Computer Agents to Promote Walking in the Elderly
This proposal is a randomized control trial using innovative interactive health technologies to promote and sustain walking behavior among elderly patients. The technology uses an Embodied Conversational Agent (ECA), a computer character that simulates face-to-face conversation. The trial will be block randomized by literacy status and include an intensive two-month, daily contact intervention via a Tablet PC ECA in the subject's home, an automated telephone program, and then an in-clinic, kiosk-based ECA for an additional 10 months, to promote maintenance of walking behavior. The study will occur in 2 phases, a pilot phase in which 20 subjects will be enrolled for the purpose of pre- testing the intervention and all data collection instruments, and a main study phase in which an additional 264 subjects will be enrolled.
|Study Design:||Allocation: Randomized
Endpoint Classification: Efficacy Study
Intervention Model: Parallel Assignment
Masking: Open Label
Primary Purpose: Prevention
|Official Title:||Computer Agents to Promote Walking in Older Adults With Low Health Literacy|
- Increase in physical activity (measured as step counts from pedometer) [ Time Frame: 1 year ] [ Designated as safety issue: No ]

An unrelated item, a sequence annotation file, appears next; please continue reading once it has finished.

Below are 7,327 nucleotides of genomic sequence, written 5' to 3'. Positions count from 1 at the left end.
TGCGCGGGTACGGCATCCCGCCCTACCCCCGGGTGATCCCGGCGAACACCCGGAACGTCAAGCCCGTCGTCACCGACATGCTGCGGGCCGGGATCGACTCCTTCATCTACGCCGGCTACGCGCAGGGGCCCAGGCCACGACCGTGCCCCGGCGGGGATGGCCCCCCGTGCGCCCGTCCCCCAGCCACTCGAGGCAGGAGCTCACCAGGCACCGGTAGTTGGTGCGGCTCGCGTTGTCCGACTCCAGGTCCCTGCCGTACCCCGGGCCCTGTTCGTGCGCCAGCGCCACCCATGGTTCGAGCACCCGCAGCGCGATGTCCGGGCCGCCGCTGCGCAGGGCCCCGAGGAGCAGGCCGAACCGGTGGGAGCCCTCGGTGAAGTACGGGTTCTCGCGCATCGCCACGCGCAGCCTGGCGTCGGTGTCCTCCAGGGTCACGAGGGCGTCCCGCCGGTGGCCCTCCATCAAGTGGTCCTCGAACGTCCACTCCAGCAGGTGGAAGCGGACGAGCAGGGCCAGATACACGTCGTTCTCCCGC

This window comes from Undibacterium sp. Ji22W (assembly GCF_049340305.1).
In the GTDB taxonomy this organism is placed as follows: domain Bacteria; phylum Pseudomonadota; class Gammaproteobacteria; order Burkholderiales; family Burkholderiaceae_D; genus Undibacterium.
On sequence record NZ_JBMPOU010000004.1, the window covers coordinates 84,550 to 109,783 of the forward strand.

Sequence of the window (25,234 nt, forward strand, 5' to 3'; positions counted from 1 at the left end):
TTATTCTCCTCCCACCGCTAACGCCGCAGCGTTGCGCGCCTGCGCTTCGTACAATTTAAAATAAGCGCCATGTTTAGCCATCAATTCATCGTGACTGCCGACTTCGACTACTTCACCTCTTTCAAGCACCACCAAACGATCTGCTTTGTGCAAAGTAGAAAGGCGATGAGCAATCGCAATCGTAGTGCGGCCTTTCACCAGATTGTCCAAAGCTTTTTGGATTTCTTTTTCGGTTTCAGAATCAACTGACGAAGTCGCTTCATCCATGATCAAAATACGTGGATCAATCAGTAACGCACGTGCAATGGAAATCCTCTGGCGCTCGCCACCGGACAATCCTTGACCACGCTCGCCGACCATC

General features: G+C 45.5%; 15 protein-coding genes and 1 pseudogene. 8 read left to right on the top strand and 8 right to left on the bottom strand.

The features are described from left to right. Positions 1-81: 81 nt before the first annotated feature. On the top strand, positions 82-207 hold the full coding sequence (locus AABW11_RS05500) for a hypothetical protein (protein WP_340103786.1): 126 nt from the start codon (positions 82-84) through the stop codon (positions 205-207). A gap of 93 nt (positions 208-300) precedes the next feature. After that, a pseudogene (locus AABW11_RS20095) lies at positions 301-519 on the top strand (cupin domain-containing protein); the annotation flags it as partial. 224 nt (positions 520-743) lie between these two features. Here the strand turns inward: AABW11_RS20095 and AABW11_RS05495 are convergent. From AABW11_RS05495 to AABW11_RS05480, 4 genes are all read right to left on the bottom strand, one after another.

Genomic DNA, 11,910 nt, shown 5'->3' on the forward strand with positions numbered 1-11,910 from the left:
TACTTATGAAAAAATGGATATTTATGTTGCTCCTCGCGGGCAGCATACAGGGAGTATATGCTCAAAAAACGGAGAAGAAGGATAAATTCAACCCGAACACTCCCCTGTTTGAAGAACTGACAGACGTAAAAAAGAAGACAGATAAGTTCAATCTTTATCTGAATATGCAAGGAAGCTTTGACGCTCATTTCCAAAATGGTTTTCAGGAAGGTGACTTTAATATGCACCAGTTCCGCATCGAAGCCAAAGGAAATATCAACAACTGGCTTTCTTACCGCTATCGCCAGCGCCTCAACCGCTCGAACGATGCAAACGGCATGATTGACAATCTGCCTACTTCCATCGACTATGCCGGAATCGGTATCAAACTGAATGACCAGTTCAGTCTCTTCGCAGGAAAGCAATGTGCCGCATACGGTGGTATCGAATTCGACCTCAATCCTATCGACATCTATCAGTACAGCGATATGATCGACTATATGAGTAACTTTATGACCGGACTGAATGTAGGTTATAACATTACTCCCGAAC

|Study Start Date:||October 2008|
|Study Completion Date:||September 2011|
|Primary Completion Date:||September 2011 (Final data collection date for primary outcome measure)|
No Intervention: Control
Subjects are given a pedometer and step count log in which to record their daily step counts for 1 year.
Active Comparator: ECA Interaction
Subjects are given pedometers and step count logs in which to record their daily steps for 1 year. Subjects are also given a tablet computer and instructed to interact with the ECA (Embodied Conversational Agent) "Tanya" every day for 2 months.
Behavioral: ECA Interaction
The technology uses a computer character (Embodied Conversational Agent (ECA)) that simulates face-to-face conversation. The ECA talks to the patient and the patient responds by tapping a touch-screen.
Please refer to this study by its ClinicalTrials.gov identifier: NCT00959712
|Principal Investigator:||Rebecca A Silliman, MD, PhD||Boston University|